Tuesday, August 23, 2016
This image once again lays bare the horrors of what’s been happening in Syria for more than five years.
And this image, just like a similarly heartrending photo last year of a dead Syrian child who washed up on a Turkish beach, is already being forgotten.
Isn’t it amazing how a single image can abruptly seize the world’s attention, if only for the most fleeting instant, and finally elicit the outrage that this crisis should have evoked from the very beginning?
And isn’t it equally stunning how quickly and sharply it fades from our collective consciousness — as if it never happened, as if it isn’t still happening now?
Saturday, August 20, 2016
This past week, health insurance giant Aetna announced that it is withdrawing from most of the exchanges under which it previously operated through the Affordable Care Act, citing losses it has suffered because of policyholders who are “sicker and costlier than expected.”
Subsequent reports, however, clarified the real reason for Aetna’s departure: It is, in essence, retaliation against a Department of Justice lawsuit that seeks to block a merger between Aetna and rival insurer Humana (as well as another between Anthem and Cigna).
The lawsuit has good merit: The mergers, should they go through, would substantially reduce competition, undermine consumer choice, and increase premiums for policyholders — all in the name of larger profits for the companies involved.
Thursday, August 18, 2016
Last Friday was the last day of my clinical internship — the one that was required for the final year of my master’s program, and the one I wrote about a few times with varying measures of trepidation and discontentment.
How do I feel about it in hindsight?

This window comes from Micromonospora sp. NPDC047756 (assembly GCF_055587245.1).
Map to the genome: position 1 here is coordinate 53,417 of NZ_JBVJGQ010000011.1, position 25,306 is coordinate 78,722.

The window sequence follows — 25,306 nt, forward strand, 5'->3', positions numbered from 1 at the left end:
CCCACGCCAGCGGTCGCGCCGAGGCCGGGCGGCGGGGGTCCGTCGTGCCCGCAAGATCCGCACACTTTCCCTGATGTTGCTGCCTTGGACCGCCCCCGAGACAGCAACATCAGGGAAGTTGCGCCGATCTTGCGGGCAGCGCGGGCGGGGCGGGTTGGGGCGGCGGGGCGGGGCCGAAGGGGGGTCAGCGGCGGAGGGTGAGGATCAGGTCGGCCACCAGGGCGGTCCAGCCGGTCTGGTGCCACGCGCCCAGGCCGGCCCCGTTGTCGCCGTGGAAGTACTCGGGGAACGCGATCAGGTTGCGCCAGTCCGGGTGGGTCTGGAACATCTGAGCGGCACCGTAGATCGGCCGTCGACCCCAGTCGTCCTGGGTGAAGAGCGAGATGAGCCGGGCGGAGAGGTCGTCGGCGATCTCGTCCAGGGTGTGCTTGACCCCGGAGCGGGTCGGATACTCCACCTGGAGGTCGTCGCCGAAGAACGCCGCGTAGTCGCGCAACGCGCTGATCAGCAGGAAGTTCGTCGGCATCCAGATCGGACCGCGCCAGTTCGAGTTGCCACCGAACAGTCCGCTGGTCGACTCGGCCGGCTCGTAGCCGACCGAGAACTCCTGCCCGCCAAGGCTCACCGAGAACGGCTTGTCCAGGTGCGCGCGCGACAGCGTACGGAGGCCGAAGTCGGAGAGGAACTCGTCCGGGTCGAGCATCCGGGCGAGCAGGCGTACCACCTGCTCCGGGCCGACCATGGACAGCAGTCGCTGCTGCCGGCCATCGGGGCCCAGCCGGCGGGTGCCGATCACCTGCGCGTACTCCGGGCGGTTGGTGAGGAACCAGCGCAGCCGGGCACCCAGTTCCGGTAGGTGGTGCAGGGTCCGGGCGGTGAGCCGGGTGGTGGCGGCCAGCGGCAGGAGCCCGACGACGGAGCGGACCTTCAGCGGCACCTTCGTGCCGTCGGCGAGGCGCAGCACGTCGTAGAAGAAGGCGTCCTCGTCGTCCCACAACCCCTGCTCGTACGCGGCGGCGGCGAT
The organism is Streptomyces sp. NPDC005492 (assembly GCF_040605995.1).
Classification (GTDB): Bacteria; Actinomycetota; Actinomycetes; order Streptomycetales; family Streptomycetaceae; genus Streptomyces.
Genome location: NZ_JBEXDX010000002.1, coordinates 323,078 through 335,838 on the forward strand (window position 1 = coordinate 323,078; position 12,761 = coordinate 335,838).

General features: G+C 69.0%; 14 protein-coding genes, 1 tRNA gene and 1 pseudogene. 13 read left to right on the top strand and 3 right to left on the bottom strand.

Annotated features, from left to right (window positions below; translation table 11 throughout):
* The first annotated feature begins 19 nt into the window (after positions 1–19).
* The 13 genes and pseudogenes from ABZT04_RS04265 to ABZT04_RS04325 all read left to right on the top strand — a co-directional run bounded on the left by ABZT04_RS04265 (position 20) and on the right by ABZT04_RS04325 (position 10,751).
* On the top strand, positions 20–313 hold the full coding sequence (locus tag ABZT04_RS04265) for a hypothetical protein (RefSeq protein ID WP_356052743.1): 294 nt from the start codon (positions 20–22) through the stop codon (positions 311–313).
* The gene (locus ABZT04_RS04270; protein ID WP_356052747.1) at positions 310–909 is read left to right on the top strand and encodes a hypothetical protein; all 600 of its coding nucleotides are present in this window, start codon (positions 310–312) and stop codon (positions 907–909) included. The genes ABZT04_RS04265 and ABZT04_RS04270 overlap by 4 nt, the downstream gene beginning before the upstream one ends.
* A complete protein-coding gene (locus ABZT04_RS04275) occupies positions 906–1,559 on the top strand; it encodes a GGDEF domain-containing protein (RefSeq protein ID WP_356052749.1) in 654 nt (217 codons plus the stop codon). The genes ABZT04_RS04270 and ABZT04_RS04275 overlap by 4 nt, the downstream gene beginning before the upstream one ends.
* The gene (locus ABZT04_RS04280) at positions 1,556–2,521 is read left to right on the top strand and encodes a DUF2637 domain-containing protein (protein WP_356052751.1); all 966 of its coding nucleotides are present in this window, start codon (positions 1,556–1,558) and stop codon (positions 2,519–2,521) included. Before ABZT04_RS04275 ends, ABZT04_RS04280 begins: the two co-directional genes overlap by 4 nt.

It’s definitely a mix — of relief, sadness, and surrealism.
Saturday, August 13, 2016
|Sorry, Mr. Garland.|
Then, once she takes office in January, she needs to select her own nominee — someone with a more progressive judicial record. Someone who will make Republicans regret that they ever blocked Garland.
Then, the (hopefully) Democratic Senate needs to quash GOP obstruction and confirm Clinton’s pick. If that means killing the filibuster for Supreme Court confirmations, so be it.
Does this all sound a bit vindictive, to the point of skulduggery? Does it almost seem like a page snatched straight out of the Republican playbook?
It may indeed seem so, but actually, given the circumstances, it wouldn’t be an unreasonable course of action at all. Here’s why.
Thursday, August 11, 2016
It would be quite foolish to presume, based solely on current polling, that Donald Trump is done and that Hillary Clinton will just coast her way to the election from here on out. (Sadly, there are at least a few commentators who seem to be implying as much.)
A few months ago, I predicted that the mainstream media will do everything in its power to “normalize” this election — that is, depict it as a competitive contest, just like any other, between two normal, equal candidates, even if one candidate is like Coca-Cola and the other is like sewage water (to borrow an analogy from another article on this topic).
After all, an election whose outcome is preordained is not an election that will sell headlines. And the media, of course, must sell headlines.
I stand by that prediction. Hillary Clinton’s numbers may look excellent now, but mark my words — they won’t stay that way. The media and other outside forces will ensure as much.
Monday, August 8, 2016
Until about a year ago, I never hiked alone. I always went with other people. That’s the safer thing to do, right?
But knowing that my time in this part of the country is limited, and that there are still so many spots I want to see here before I leave, I’ve taken to doing solo hikes during the week when responsible people would normally be at work. (Don’t worry, Mom — I always tell someone where I’m going and when I expect to be back.)
Hiking in nature by yourself gives you plenty of time to think.
Wednesday, August 3, 2016
|This is a picture of me with a good friend of mine after our graduation ceremony at Town Hall Seattle last month.|
How do I even begin to describe what I’ve been feeling?
I suppose it’s a curious blend of joy, gratitude, nostalgia, wistfulness, yearning, grieving, and a kind of existential loneliness.
What might that all mean?
I think it’s a solemn recognition that everything beautiful on this side of eternity — every single solitary thing — is so brutally, relentlessly fleeting. At least for now, nothing glorious lasts for but a moment.
And I’ve been blessed to witness many glorious moments.